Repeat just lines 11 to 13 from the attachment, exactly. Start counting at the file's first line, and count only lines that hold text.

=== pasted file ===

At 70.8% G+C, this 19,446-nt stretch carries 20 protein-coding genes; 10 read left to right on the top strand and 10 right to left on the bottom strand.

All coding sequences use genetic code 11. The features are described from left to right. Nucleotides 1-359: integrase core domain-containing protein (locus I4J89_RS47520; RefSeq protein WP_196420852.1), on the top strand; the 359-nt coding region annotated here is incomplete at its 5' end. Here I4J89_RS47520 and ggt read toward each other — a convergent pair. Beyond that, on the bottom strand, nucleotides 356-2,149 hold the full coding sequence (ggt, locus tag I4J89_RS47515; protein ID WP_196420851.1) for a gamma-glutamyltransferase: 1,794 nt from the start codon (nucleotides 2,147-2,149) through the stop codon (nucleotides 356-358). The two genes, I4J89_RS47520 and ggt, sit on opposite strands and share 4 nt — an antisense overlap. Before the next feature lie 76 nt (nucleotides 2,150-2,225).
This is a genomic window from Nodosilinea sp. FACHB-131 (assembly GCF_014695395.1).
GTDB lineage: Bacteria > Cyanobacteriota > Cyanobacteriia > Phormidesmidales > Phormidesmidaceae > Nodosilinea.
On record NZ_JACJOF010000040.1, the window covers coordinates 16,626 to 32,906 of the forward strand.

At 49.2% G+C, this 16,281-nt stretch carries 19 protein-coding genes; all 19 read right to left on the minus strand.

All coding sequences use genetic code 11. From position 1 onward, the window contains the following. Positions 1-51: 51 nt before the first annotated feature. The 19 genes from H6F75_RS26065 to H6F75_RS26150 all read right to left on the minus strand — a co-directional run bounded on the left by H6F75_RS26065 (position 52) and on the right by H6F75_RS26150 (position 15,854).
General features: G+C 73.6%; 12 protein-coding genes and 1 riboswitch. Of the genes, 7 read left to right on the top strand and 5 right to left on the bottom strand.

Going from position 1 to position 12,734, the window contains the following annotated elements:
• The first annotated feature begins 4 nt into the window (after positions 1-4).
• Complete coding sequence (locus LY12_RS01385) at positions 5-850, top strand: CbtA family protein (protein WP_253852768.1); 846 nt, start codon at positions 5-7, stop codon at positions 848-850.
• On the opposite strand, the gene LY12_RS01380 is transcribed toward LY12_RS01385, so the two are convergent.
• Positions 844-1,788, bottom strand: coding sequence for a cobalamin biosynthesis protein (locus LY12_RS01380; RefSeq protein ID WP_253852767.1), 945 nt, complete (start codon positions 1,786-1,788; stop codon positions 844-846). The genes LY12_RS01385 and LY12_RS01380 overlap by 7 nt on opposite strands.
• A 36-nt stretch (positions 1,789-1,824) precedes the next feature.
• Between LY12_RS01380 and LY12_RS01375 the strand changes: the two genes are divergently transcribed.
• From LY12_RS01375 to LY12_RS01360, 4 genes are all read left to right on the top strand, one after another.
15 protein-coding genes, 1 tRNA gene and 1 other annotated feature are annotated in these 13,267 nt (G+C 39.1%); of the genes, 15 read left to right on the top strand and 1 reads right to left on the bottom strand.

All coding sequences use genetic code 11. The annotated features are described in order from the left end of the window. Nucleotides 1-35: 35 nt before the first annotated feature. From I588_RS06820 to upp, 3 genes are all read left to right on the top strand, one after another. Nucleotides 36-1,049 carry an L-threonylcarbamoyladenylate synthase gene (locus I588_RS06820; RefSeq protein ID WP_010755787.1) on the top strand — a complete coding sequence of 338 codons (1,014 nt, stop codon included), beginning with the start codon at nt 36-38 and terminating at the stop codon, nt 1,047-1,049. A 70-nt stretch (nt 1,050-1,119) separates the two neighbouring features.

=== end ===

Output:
• Complete coding sequence (locus LY12_RS01385) at positions 5-850, top strand: CbtA family protein (protein WP_253852768.1); 846 nt, start codon at positions 5-7, stop codon at positions 848-850.
• On the opposite strand, the gene LY12_RS01380 is transcribed toward LY12_RS01385, so the two are convergent.
• Positions 844-1,788, bottom strand: coding sequence for a cobalamin biosynthesis protein (locus LY12_RS01380; RefSeq protein ID WP_253852767.1), 945 nt, complete (start codon positions 1,786-1,788; stop codon positions 844-846). The genes LY12_RS01385 and LY12_RS01380 overlap by 7 nt on opposite strands.